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Teddy Bear Cancer Foundation helps Central Coast families coping with childhood cancer 

Seven-year old Isabella Ramirez has always been a high-energy, bubbly kid—the kind who never seems to get sleepy no matter how much she runs around all day. She's tough, too, always popping right back up after a fall without so much as a peep.

click to enlarge SEASON OF HOPE Santa Maria resident Isabella Ramirez, 7, was diagnosed with cancer in the spring of 2019. This year, the Teddy Bear Cancer Foundation donated hundreds of dollars' worth of Christmas gifts and decorations to her family. - PHOTO COURTESY OF  TEDDY BEAR CANCER FOUNDATION
  • Photo Courtesy Of Teddy Bear Cancer Foundation
  • SEASON OF HOPE Santa Maria resident Isabella Ramirez, 7, was diagnosed with cancer in the spring of 2019. This year, the Teddy Bear Cancer Foundation donated hundreds of dollars' worth of Christmas gifts and decorations to her family.

So her mom, Santa Maria resident Fabiola Ramirez, knew something was wrong when Isabella started lagging behind her siblings early last year, complaining about feeling tired constantly and of pain in her legs and head. Fabiola took Isabella to a doctor for a checkup, and in March 2019, Isabella was diagnosed with leukemia.

The following year was about as challenging as you could imagine. Both Fabiola and her husband, Noe, took time away from work to care for Isabella while she went through various treatments and recovered from surgery in the hospital for three months. Her hair fell out twice throughout the year, and her 9-year-old sister and 11-year-old brother took the news hard.

"It was really, really scary," Fabiola told New Times.

Isabella is fortunately doing better now. She has just six months of treatment left, Fabiola said, and the cancer appears to be in remission. But the hospital bills have since piled up, and when the COVID-19 pandemic hit this year, things that were already tough—going to the hospital, taking care of Isabella's battered immune system, school, work—got even more complicated. Everyone in the family has had to make sacrifices this year, but they won't be giving up having an amazing Christmas.

The Ramirez family was one of 53 in Santa Barbara, San Luis Obispo, and Ventura counties to receive decked-out Christmas trees and gifts at the beginning of this month as part of the Teddy Bear Cancer Foundation's Season of Hope fundraising campaign. Donations to the foundation will go to helping kids with cancer like Isabella and their families, many who are currently battling cancer and other financial and health issues brought on by COVID-19.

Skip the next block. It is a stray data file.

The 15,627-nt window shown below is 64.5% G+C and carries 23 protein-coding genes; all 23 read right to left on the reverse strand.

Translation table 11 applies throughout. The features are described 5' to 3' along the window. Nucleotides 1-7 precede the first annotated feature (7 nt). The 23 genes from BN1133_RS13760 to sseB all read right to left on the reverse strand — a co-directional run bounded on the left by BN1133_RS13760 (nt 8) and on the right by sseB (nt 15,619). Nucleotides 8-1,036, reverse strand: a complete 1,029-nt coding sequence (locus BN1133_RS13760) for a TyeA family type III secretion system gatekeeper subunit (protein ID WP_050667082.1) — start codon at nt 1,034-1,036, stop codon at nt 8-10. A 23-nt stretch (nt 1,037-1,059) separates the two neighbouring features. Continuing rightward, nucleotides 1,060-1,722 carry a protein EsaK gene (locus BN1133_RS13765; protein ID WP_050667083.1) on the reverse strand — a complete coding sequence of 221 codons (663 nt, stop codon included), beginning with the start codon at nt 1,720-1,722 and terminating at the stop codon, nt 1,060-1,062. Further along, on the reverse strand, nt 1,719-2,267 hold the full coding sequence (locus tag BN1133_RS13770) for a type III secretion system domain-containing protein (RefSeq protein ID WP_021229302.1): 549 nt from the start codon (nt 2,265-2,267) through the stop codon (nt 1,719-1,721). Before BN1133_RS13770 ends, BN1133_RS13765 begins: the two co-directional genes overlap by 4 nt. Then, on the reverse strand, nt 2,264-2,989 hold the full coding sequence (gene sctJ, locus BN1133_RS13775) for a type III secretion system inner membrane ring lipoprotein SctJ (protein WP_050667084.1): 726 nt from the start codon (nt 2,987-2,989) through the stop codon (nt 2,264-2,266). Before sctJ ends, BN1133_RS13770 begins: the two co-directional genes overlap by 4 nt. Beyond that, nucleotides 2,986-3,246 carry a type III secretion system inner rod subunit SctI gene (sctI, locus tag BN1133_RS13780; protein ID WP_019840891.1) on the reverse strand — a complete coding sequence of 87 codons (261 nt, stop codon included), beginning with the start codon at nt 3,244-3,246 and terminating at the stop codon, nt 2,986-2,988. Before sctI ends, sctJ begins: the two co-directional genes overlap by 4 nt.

In the two years that Teddy Bear Cancer Foundation has been working with the Ramirez family, Isabella received tutoring through the foundation's educational program, thousands of dollars in financial assistance, and various gifts, including $100 worth of wrapped gifts for all three Ramirez kids this Christmas.

"The foundation—it's always there to help us with anything we need," Fabiola said. "They'll always find a way to help us."

But according to Executive Director Corey Pahanish, the foundation is grappling with two conflicting trends brought on by COVID-19 this year: families caring for children with cancer need more help than ever, but many of the big fundraising events that bring in the bulk of the Teddy Bear Cancer Foundation's funding were canceled this year.

"When you have to cancel an event that traditionally has generated a larger portion of the funding that's been important for us to support families," Pahanish told New Times, "we've had to pivot to thinking outside the box."

So the foundation is just trying to get the word out—the word being that it needs the help of generous community members—as far and as loudly as possible.

To offer more help to families struggling to pay bills amid cancer and COVID-19, the foundation opened up additional funds to families already receiving financial assistance, gave out more than 7,000 grocery gift cards, made all its support groups virtual and doubled the groups available, and earlier this month gave out thousands of dollars' worth of holiday gifts.

Now the foundation, Pahanish said, is hoping to raise about $98,000 to continue offering emotional and financial support to families who were already in the most desperate times of their lives prior to the pandemic.

"And now," he said, "everything has been exacerbated."

Fast facts

Il Cortile Ristorante and La Cosecha Bar and Restaurant recently launched their Feed Paso campaign that aims to provide free meals to local homeless families and those in need during the holidays. Each time a customer purchases takeout from either Il Cortile or La Cosecha, the customer can donate funds that will go directly toward feeding local families.

• Hope's Village of SLO had to shut down its shower program for individuals experiencing homelessness due to COVID-19 concerns, but now the nonprofit is offering a new program called "Room at the Inn" for Christmas. On Dec. 24 and 25, Hope's Village is providing motel lodging to those without homes of their own. But first the organization needs donations. If you're interested in helping out, visit Δ

Staff Writer Kasey Bubnash wrote this week's Strokes and Plugs. Send tidbits to

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